The next stage of the market analysis is adopting a sales perspective and learning about the distribution channels used in a particular market. This means identifying effective ways of reaching the customer, specifying the value of individual distribution channels and their sales potential, and defining the route-to-market for the product offer.
The matter is not simple, because in every industry there are many different distribution models. Some of them do not include any intermediaries between the manufacturer and the customer. Others are multi-level, branching and diversified in organisational terms (entities and scopes of activities) and financial terms (margins).
An analysis of the competitive environment generally includes creating a list of competing companies and developing a profile of each of these entities. You should also research their offer, strategy, pricing policy, distribution and supply.
Sometimes however, companies neglect such important issues as the identification of the image and perception of competing brands by their consumers and business partners. When performing this step, you must carefully separate the image of the company from the brand image and product image. This requires some time, but it’s worth it. The results of this review will help you prepare a good portfolio and effective marketing communications. It is important especially when it comes to a niche market or an unusual competitive environment in a particular industry or country.
A separate issue is a financial analysis of the competition. It is a difficult subject. But it is really worth to find out how the competition is doing in terms of managing capital, what are the sources of financing, and investments are being carried out or planned.
By combining all the information about the competition and comparing it with data on their offer and brand, you can determine the real strength of individual companies. You may also identify opportunities, threats, and barriers to market entry.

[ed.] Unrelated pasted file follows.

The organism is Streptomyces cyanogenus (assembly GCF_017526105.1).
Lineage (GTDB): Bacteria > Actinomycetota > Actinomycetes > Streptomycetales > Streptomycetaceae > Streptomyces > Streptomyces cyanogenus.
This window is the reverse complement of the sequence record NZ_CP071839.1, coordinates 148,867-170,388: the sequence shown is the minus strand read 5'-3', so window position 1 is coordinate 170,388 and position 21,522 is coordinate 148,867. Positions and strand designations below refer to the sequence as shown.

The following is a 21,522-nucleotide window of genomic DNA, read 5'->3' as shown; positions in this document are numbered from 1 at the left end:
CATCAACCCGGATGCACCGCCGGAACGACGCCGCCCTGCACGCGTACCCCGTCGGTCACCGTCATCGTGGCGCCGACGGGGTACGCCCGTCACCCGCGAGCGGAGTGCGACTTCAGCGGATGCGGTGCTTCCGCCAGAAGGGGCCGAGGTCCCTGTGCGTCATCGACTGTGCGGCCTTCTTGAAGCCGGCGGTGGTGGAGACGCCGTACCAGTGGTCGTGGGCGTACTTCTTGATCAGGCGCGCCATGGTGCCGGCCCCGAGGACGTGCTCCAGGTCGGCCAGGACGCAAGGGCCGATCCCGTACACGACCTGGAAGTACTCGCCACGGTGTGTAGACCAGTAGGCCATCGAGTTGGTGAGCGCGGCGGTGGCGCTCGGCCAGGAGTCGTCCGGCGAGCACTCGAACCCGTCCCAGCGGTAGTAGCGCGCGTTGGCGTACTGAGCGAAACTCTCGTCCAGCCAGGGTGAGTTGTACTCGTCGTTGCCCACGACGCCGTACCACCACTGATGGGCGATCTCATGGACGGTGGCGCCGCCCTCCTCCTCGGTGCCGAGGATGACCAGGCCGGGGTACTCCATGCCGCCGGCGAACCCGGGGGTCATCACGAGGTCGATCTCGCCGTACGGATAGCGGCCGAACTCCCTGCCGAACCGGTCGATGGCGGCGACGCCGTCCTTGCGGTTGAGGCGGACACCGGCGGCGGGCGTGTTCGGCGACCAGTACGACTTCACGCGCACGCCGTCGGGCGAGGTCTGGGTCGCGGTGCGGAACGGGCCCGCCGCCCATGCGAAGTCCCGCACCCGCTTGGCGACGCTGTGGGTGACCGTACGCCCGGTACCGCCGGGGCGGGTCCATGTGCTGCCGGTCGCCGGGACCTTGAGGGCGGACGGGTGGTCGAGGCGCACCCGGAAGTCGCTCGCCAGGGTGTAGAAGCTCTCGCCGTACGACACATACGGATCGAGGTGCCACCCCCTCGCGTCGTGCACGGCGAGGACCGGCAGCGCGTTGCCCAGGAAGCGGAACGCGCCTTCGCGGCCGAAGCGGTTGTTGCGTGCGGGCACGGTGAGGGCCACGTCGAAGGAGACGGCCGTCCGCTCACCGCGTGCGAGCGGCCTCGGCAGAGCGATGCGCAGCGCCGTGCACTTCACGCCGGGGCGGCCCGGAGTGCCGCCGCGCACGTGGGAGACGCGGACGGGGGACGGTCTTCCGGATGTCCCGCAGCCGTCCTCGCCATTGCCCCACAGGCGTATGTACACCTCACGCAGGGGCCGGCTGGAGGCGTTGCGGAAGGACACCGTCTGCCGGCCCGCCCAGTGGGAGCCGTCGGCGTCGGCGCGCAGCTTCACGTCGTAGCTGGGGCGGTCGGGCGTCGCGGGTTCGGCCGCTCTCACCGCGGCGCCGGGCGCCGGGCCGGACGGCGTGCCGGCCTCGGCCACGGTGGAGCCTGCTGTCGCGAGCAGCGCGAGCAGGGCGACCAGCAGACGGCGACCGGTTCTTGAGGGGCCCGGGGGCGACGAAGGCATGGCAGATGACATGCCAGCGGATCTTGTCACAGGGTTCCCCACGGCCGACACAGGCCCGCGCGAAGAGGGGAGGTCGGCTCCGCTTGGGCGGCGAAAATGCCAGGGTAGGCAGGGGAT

A good practice when performing a market analysis is to obtain quantitative and qualitative data – opinions of industry leaders and experts. Professionals operating in the area (geographic and sectoral) are e.g. journalists, researchers and advisers. They know the market well and can provide you with a lot of additional information. Sometimes their opinions can explain complicated interrelationships, vague facts or new trends.
Recommendations how to enter a new market
Recommendations are the crowning achievement of analytical and research work. After all, the purpose of conducting a market entry project is not just obtaining in-depth knowledge of the new market, but also creating an action plan – including specific steps and decisions to take.
Developing a market entry strategy requires the cooperation of all parties involved in the project. An external advisor can create practical and effective recommendations only when they cooperate closely with the company from the very beginning. Such communication involves assessing the needs, abilities and preferences of the company, determining their knowledge and skills, as well as eliminating those scenarios and pathways that are unrealistic. After such extensive cooperation, at the end of the project it is possible to propose steps best suited to the situation of the company.
Recommendations can respond to these sample questions:
- Is the chosen market attractive and worth investing in? If so, how best to do the investment?
- Is there space for a new product on the market? If so, what characteristics (quality, price, packaging, taste, etc.) should the product have to meet the needs of local customers?
- Should I open my own factory or rather rent an existing facility? Or perhaps it would be best to produce in my current factory and transport products to a new place of distribution?
- Which of the solutions considered would be most favourable for me in terms of taxes?
Although this article is quite long, we have only scratched the surface of the subject of preparing to enter a new market. However, we managed to show you the general outline of such a project, together with tips on what to pay attention to.